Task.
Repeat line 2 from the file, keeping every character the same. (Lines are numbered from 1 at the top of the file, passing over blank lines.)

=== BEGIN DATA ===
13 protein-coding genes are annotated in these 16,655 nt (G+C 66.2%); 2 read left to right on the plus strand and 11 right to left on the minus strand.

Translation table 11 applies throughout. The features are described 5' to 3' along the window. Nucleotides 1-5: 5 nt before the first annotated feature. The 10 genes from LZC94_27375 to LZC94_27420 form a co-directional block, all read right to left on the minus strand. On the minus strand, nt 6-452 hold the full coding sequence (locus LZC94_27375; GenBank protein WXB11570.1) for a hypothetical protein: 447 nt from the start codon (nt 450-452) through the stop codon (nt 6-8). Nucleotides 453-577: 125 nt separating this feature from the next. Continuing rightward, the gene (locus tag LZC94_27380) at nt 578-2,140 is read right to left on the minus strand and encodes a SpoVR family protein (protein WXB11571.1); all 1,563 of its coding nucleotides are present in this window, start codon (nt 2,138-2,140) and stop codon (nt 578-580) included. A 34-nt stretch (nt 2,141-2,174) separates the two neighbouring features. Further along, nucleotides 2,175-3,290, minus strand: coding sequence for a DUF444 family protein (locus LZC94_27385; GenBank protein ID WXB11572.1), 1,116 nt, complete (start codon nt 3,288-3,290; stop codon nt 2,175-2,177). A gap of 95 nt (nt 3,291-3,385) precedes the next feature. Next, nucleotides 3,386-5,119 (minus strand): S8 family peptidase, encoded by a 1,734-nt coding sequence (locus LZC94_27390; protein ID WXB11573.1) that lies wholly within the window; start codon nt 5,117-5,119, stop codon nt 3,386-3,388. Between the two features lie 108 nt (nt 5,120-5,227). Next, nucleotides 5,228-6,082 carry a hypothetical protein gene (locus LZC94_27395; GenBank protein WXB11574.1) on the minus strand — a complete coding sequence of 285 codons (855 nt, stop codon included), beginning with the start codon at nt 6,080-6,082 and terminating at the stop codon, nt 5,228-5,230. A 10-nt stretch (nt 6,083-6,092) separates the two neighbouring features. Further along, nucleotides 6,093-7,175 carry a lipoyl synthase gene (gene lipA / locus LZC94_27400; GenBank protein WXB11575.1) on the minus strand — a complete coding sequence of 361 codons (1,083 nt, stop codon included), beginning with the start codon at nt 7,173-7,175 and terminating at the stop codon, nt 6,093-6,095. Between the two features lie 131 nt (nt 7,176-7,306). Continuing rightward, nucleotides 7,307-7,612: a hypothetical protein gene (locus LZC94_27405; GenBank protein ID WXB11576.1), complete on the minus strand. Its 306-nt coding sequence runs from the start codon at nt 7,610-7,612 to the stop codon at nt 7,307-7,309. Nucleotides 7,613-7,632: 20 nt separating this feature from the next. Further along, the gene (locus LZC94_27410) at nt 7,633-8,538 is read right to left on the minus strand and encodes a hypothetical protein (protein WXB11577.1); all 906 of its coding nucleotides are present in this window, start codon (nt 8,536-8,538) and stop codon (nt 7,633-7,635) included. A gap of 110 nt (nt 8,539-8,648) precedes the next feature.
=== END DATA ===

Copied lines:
Translation table 11 applies throughout. The features are described 5' to 3' along the window. Nucleotides 1-5: 5 nt before the first annotated feature. The 10 genes from LZC94_27375 to LZC94_27420 form a co-directional block, all read right to left on the minus strand. On the minus strand, nt 6-452 hold the full coding sequence (locus LZC94_27375; GenBank protein WXB11570.1) for a hypothetical protein: 447 nt from the start codon (nt 450-452) through the stop codon (nt 6-8). Nucleotides 453-577: 125 nt separating this feature from the next. Continuing rightward, the gene (locus tag LZC94_27380) at nt 578-2,140 is read right to left on the minus strand and encodes a SpoVR family protein (protein WXB11571.1); all 1,563 of its coding nucleotides are present in this window, start codon (nt 2,138-2,140) and stop codon (nt 578-580) included. A 34-nt stretch (nt 2,141-2,174) separates the two neighbouring features. Further along, nucleotides 2,175-3,290, minus strand: coding sequence for a DUF444 family protein (locus LZC94_27385; GenBank protein ID WXB11572.1), 1,116 nt, complete (start codon nt 3,288-3,290; stop codon nt 2,175-2,177). A gap of 95 nt (nt 3,291-3,385) precedes the next feature. Next, nucleotides 3,386-5,119 (minus strand): S8 family peptidase, encoded by a 1,734-nt coding sequence (locus LZC94_27390; protein ID WXB11573.1) that lies wholly within the window; start codon nt 5,117-5,119, stop codon nt 3,386-3,388. Between the two features lie 108 nt (nt 5,120-5,227). Next, nucleotides 5,228-6,082 carry a hypothetical protein gene (locus LZC94_27395; GenBank protein WXB11574.1) on the minus strand — a complete coding sequence of 285 codons (855 nt, stop codon included), beginning with the start codon at nt 6,080-6,082 and terminating at the stop codon, nt 5,228-5,230. A 10-nt stretch (nt 6,083-6,092) separates the two neighbouring features. Further along, nucleotides 6,093-7,175 carry a lipoyl synthase gene (gene lipA / locus LZC94_27400; GenBank protein WXB11575.1) on the minus strand — a complete coding sequence of 361 codons (1,083 nt, stop codon included), beginning with the start codon at nt 7,173-7,175 and terminating at the stop codon, nt 6,093-6,095. Between the two features lie 131 nt (nt 7,176-7,306). Continuing rightward, nucleotides 7,307-7,612: a hypothetical protein gene (locus LZC94_27405; GenBank protein ID WXB11576.1), complete on the minus strand. Its 306-nt coding sequence runs from the start codon at nt 7,610-7,612 to the stop codon at nt 7,307-7,309. Nucleotides 7,613-7,632: 20 nt separating this feature from the next. Further along, the gene (locus LZC94_27410) at nt 7,633-8,538 is read right to left on the minus strand and encodes a hypothetical protein (protein WXB11577.1); all 906 of its coding nucleotides are present in this window, start codon (nt 8,536-8,538) and stop codon (nt 7,633-7,635) included. A gap of 110 nt (nt 8,539-8,648) precedes the next feature.